Fitbit Zip review: A capable, affordable health tracker

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CNET Editors' Rating

3.5 stars Very good
  • Overall: 7.0
  • Design: 6.0
  • Features: 8.0
  • Performance: 7.0
Review Date:
Updated on:

The Good The Fitbit Zip tracks steps, calories, and syncs with PCs and smartphones. It's affordable, water resistant, and links to Fitbit's powerful fitness analysis tools in the cloud.

The Bad Can't measure sleep; lacks a rechargeable battery; Android compatibility limited to Samsung Galaxy phones; easier to misplace than wristband models.

The Bottom Line The Fitbit Zip is the best fitness tracker you can buy for under $60.

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Fitbit's most affordable device yet, the $59.95 Zip, offers wireless syncing over Bluetooth with PCs and iPhones, something previous Fitbit gadgets could never do. It's water resistant as well, a feature found in many competing exercise products. Previous Fitbit users may miss the skills the Zip can't tackle, namely sleep tracking and recording stairs climbed. Other fancier gadgets, such as the Jawbone Up , and Fitbit's own Fitbit One and the upcoming Fitbit Flex , trump the Zip in terms of features, but are double the price. In a nutshell, the Fitbit Zip is a simple and less pricey way to get onboard the Fitbit training wagon.

Design
Encased in its silicone sleeve, the Fitbit Zip is larger than both the original Tracker and Ultra devices. It also isn't a wristband-style like the popular Nike Fuelband or Jawbone Up . Even so, the Zip is still extremely portable, weighing a mere 8 grams (0.28-ounce), and it measures just 1.1 inches tall by 1.4 inches wide. At 0.38-inch thick, the pebble-shaped Zip also slips into tight pockets without much stress.

Fitbit Zip
Clip the Zip to pockets or place in it inside them. Sarah Tew/CNET

In fact, I was able to place the device into my jeans when it was still inside its silicone-and-metal clip. Of course, Fitbit says that while the Zip will function just fine resting free in pants pockets, it envisions that most people will fasten the device securely to belt loops or even clip it to their pocket linings.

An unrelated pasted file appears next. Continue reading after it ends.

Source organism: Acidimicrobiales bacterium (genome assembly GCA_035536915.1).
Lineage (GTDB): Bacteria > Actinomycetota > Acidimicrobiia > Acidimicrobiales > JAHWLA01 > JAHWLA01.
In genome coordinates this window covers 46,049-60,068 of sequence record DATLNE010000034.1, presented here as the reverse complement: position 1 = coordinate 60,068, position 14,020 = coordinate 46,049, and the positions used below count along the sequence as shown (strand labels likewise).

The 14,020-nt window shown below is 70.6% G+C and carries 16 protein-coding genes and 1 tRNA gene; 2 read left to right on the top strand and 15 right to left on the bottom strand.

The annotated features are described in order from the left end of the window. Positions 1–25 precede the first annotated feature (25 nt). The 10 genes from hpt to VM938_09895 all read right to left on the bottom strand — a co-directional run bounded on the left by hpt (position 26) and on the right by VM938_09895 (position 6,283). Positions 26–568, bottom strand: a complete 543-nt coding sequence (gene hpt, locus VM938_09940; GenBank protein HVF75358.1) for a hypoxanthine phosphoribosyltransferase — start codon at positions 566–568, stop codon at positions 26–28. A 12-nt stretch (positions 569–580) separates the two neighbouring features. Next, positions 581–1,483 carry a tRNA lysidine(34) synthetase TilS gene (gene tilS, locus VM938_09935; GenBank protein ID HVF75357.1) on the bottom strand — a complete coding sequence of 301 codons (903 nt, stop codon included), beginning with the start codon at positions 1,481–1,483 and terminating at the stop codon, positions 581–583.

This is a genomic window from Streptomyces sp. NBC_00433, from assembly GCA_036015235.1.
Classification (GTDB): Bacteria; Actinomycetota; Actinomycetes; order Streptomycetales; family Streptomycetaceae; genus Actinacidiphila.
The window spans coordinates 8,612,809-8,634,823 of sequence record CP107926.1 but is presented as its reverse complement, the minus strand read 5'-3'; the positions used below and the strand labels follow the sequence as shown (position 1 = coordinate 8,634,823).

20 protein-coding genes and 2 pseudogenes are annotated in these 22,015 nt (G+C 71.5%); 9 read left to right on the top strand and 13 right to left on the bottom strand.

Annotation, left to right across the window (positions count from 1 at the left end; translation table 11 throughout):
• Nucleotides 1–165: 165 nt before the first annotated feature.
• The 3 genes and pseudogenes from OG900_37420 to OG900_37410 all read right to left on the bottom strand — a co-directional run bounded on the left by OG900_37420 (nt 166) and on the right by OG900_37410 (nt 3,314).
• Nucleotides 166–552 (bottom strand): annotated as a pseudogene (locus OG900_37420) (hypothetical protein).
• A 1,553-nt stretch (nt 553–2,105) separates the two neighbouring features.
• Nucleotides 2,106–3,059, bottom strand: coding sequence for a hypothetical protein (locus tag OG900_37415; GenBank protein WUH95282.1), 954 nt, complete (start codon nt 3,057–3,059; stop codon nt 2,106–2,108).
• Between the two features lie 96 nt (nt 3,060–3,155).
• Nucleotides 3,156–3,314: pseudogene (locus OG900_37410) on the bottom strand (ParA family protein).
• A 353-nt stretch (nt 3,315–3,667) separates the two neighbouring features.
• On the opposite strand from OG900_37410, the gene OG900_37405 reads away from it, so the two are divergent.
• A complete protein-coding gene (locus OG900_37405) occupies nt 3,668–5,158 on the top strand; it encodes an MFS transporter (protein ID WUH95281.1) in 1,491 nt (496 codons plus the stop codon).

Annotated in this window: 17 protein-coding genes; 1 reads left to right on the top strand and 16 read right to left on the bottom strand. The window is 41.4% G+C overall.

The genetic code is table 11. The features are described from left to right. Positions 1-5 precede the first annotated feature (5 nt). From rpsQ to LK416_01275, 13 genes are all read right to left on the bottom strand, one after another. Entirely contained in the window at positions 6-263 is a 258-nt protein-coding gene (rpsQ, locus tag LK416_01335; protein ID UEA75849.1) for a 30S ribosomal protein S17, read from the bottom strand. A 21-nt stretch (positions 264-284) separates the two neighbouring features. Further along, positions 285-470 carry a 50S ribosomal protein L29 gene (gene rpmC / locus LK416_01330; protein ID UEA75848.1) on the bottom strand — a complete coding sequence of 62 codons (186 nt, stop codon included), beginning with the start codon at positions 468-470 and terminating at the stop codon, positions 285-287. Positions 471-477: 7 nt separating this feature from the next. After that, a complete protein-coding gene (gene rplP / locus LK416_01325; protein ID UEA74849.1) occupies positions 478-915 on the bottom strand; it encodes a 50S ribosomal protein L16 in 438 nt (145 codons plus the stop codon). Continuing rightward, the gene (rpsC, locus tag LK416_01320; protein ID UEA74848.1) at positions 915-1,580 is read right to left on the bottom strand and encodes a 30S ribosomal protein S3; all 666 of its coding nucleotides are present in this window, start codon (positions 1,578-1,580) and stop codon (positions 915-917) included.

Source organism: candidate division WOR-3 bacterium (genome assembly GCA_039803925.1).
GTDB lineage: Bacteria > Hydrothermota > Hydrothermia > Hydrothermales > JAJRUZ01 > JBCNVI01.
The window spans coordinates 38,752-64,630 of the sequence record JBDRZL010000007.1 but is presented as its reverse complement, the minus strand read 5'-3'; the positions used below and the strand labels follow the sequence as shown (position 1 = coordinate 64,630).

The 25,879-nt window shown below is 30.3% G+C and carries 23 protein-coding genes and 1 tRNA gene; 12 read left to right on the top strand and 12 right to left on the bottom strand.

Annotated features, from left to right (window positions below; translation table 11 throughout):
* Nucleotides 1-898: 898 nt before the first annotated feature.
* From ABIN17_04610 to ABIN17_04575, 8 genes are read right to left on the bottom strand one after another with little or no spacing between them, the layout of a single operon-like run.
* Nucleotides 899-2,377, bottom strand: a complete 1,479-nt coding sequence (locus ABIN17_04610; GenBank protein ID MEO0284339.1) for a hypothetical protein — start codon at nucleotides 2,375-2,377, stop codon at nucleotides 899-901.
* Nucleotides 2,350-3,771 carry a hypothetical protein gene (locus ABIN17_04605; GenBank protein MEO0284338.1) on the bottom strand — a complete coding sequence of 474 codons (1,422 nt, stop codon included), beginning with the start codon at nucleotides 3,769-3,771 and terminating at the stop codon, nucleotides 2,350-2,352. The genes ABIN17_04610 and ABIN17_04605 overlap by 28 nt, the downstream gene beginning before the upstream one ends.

Take care how you place the Zip on your person, however, since if it's not secured tightly it can become dislodged. This is especially true if it comes in contact often with heavy messenger bags or other large clothing items.

It seems that today's designers and marketers can't resist painting their product in various candy colors, and the Zip is no exception. The device itself comes in five hues: blue, magenta, white, charcoal, and lime. Fitbit also bundles a color-coordinated clip for each Zip flavor.

Fitbit Zip
Choose your favorite color. Fitbit

Aside from the stamp-size LCD screen and Fitbit logo on front, the device's smooth, curved surface is unadorned. Around back is a compartment housing the Zip's 3-volt lithium-ion battery, which Fitbit claims will last for four to six months. One big drawback to the monochrome LCD is that it lacks a backlight, making it all but useless in the dark.

Features
The main purpose of the Fitbit Zip is identical to that of its predecessor: to log your activity level in terms of steps taken. It then uses this base figure to calculate total distance traveled and calories burned. The device also displays the current time plus a playful smiley icon if it detects you're moving around enough. If the Zip feels you're getting lazy, however, its smiley will rudely stick out its virtual tongue. Since there are no physical buttons on the Zip, you must tap it to cycle through its various screens.

Fitbit Zip
Getting lazy? The Fitbit Zip lets you know it. Sarah Tew/CNET

One of the most useful new features included on the Fitbit Zip is its ability to sync wirelessly via Bluetooth connection. That's a big improvement over the company's previous devices, namely the Fitbit Ultra, which required an unwieldy USB base station, connected by a long cord to a PC, to transfer activity data up to the cloud. Of course, the old base stations talked to the Ultra wirelessly too, but the new arrangement is more portable.

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About The Author

Brian Bennett is senior editor for mobile phones at CNET and reviews a wide range of mobile communication products. These include smartphones and their myriad accessories. He has more than 12 years of experience in technology journalism and has put practically anything fun with a micro chip through its paces at some point.